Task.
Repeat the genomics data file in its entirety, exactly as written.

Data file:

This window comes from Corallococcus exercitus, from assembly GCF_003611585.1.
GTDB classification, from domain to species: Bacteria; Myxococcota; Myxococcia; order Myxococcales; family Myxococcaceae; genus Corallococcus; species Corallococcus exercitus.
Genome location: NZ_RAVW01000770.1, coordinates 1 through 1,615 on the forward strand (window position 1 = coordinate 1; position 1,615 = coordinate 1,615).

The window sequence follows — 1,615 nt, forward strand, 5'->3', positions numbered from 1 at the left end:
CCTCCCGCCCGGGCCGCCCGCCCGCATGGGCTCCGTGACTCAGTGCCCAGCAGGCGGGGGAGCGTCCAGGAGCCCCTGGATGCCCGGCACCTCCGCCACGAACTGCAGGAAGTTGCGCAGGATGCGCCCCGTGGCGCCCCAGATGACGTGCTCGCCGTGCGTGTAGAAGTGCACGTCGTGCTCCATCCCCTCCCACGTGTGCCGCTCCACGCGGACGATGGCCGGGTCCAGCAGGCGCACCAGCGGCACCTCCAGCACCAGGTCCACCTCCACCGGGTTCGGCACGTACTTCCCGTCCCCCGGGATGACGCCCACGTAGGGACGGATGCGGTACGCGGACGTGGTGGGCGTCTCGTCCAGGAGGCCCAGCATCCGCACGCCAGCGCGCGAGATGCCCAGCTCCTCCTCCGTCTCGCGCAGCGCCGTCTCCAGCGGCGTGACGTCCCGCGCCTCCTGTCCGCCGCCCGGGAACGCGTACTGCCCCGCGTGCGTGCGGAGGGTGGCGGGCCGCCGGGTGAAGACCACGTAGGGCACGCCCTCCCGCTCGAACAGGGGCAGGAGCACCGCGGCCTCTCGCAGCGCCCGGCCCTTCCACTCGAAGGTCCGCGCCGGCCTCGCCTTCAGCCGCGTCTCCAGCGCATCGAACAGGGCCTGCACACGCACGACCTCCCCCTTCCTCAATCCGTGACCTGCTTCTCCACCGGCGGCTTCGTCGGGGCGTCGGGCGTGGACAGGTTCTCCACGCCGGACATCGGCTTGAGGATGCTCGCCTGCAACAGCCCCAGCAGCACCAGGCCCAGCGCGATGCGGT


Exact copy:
This window comes from Corallococcus exercitus, from assembly GCF_003611585.1.
GTDB classification, from domain to species: Bacteria; Myxococcota; Myxococcia; order Myxococcales; family Myxococcaceae; genus Corallococcus; species Corallococcus exercitus.
Genome location: NZ_RAVW01000770.1, coordinates 1 through 1,615 on the forward strand (window position 1 = coordinate 1; position 1,615 = coordinate 1,615).

The window sequence follows — 1,615 nt, forward strand, 5'->3', positions numbered from 1 at the left end:
CCTCCCGCCCGGGCCGCCCGCCCGCATGGGCTCCGTGACTCAGTGCCCAGCAGGCGGGGGAGCGTCCAGGAGCCCCTGGATGCCCGGCACCTCCGCCACGAACTGCAGGAAGTTGCGCAGGATGCGCCCCGTGGCGCCCCAGATGACGTGCTCGCCGTGCGTGTAGAAGTGCACGTCGTGCTCCATCCCCTCCCACGTGTGCCGCTCCACGCGGACGATGGCCGGGTCCAGCAGGCGCACCAGCGGCACCTCCAGCACCAGGTCCACCTCCACCGGGTTCGGCACGTACTTCCCGTCCCCCGGGATGACGCCCACGTAGGGACGGATGCGGTACGCGGACGTGGTGGGCGTCTCGTCCAGGAGGCCCAGCATCCGCACGCCAGCGCGCGAGATGCCCAGCTCCTCCTCCGTCTCGCGCAGCGCCGTCTCCAGCGGCGTGACGTCCCGCGCCTCCTGTCCGCCGCCCGGGAACGCGTACTGCCCCGCGTGCGTGCGGAGGGTGGCGGGCCGCCGGGTGAAGACCACGTAGGGCACGCCCTCCCGCTCGAACAGGGGCAGGAGCACCGCGGCCTCTCGCAGCGCCCGGCCCTTCCACTCGAAGGTCCGCGCCGGCCTCGCCTTCAGCCGCGTCTCCAGCGCATCGAACAGGGCCTGCACACGCACGACCTCCCCCTTCCTCAATCCGTGACCTGCTTCTCCACCGGCGGCTTCGTCGGGGCGTCGGGCGTGGACAGGTTCTCCACGCCGGACATCGGCTTGAGGATGCTCGCCTGCAACAGCCCCAGCAGCACCAGGCCCAGCGCGATGCGGT